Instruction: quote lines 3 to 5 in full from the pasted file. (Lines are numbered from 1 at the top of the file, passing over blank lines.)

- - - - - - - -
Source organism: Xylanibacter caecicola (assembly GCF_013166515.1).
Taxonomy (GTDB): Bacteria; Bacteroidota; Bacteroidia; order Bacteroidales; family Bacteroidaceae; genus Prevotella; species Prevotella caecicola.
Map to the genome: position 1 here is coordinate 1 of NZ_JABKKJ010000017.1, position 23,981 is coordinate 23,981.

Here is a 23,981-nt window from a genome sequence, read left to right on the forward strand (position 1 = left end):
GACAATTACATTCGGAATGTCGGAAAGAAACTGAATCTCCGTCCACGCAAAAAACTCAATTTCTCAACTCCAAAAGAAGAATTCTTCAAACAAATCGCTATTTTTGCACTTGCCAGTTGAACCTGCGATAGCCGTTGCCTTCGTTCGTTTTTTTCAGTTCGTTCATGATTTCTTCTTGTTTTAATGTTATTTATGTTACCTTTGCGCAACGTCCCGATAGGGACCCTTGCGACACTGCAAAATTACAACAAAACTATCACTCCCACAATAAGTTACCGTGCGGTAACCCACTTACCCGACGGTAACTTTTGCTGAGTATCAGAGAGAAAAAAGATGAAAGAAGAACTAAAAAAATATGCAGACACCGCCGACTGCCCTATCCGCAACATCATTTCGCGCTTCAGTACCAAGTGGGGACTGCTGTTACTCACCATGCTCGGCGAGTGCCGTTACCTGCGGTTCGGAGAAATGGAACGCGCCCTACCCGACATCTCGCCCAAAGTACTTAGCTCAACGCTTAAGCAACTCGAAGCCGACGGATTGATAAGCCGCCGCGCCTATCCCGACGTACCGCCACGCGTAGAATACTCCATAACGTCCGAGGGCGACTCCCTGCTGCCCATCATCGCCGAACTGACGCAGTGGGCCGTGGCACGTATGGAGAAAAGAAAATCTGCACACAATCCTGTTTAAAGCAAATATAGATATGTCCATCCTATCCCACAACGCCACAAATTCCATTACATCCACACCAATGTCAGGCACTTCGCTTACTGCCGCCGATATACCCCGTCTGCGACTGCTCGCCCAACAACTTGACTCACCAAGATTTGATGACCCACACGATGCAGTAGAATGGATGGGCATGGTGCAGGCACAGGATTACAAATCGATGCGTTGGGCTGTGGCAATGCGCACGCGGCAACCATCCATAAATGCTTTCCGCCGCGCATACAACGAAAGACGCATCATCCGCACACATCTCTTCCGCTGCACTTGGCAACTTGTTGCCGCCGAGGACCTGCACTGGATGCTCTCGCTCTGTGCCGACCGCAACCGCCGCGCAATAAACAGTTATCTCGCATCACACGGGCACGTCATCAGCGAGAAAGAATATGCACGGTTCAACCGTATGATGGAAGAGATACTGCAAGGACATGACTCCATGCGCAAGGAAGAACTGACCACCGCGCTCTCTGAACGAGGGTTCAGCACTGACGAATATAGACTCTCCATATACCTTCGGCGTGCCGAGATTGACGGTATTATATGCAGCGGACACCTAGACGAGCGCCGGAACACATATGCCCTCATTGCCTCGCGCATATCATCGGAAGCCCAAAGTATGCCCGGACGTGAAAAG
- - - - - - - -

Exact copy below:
Map to the genome: position 1 here is coordinate 1 of NZ_JABKKJ010000017.1, position 23,981 is coordinate 23,981.

Here is a 23,981-nt window from a genome sequence, read left to right on the forward strand (position 1 = left end):
GACAATTACATTCGGAATGTCGGAAAGAAACTGAATCTCCGTCCACGCAAAAAACTCAATTTCTCAACTCCAAAAGAAGAATTCTTCAAACAAATCGCTATTTTTGCACTTGCCAGTTGAACCTGCGATAGCCGTTGCCTTCGTTCGTTTTTTTCAGTTCGTTCATGATTTCTTCTTGTTTTAATGTTATTTATGTTACCTTTGCGCAACGTCCCGATAGGGACCCTTGCGACACTGCAAAATTACAACAAAACTATCACTCCCACAATAAGTTACCGTGCGGTAACCCACTTACCCGACGGTAACTTTTGCTGAGTATCAGAGAGAAAAAAGATGAAAGAAGAACTAAAAAAATATGCAGACACCGCCGACTGCCCTATCCGCAACATCATTTCGCGCTTCAGTACCAAGTGGGGACTGCTGTTACTCACCATGCTCGGCGAGTGCCGTTACCTGCGGTTCGGAGAAATGGAACGCGCCCTACCCGACATCTCGCCCAAAGTACTTAGCTCAACGCTTAAGCAACTCGAAGCCGACGGATTGATAAGCCGCCGCGCCTATCCCGACGTACCGCCACGCGTAGAATACTCCATAACGTCCGAGGGCGACTCCCTGCTGCCCATCATCGCCGAACTGACGCAGTGGGCCGTGGCACGTATGGAGAAAAGAAAATCTGCACACAATCCTGTTTAAAGCAAATATAGATATGTCCATCCTATCCCACAACGCCACAAATTCCATTACATCCACACCAATGTCAGGCACTTCGCTTACTGCCGCCGATATACCCCGTCTGCGACTGCTCGCCCAACAACTTGACTCACCAAGATTTGATGACCCACACGATGCAGTAGAATGGATGGGCATGGTGCAGGCACAGGATTACAAATCGATGCGTTGGGCTGTGGCAATGCGCACGCGGCAACCATCCATAAATGCTTTCCGCCGCGCATACAACGAAAGACGCATCATCCGCACACATCTCTTCCGCTGCACTTGGCAACTTGTTGCCGCCGAGGACCTGCACTGGATGCTCTCGCTCTGTGCCGACCGCAACCGCCGCGCAATAAACAGTTATCTCGCATCACACGGGCACGTCATCAGCGAGAAAGAATATGCACGGTTCAACCGTATGATGGAAGAGATACTGCAAGGACATGACTCCATGCGCAAGGAAGAACTGACCACCGCGCTCTCTGAACGAGGGTTCAGCACTGACGAATATAGACTCTCCATATACCTTCGGCGTGCCGAGATTGACGGTATTATATGCAGCGGACACCTAGACGAGCGCCGGAACACATATGCCCTCATTGCCTCGCGCATATCATCGGAAGCCCAAAGTATGCCCGGACGTGAAAAG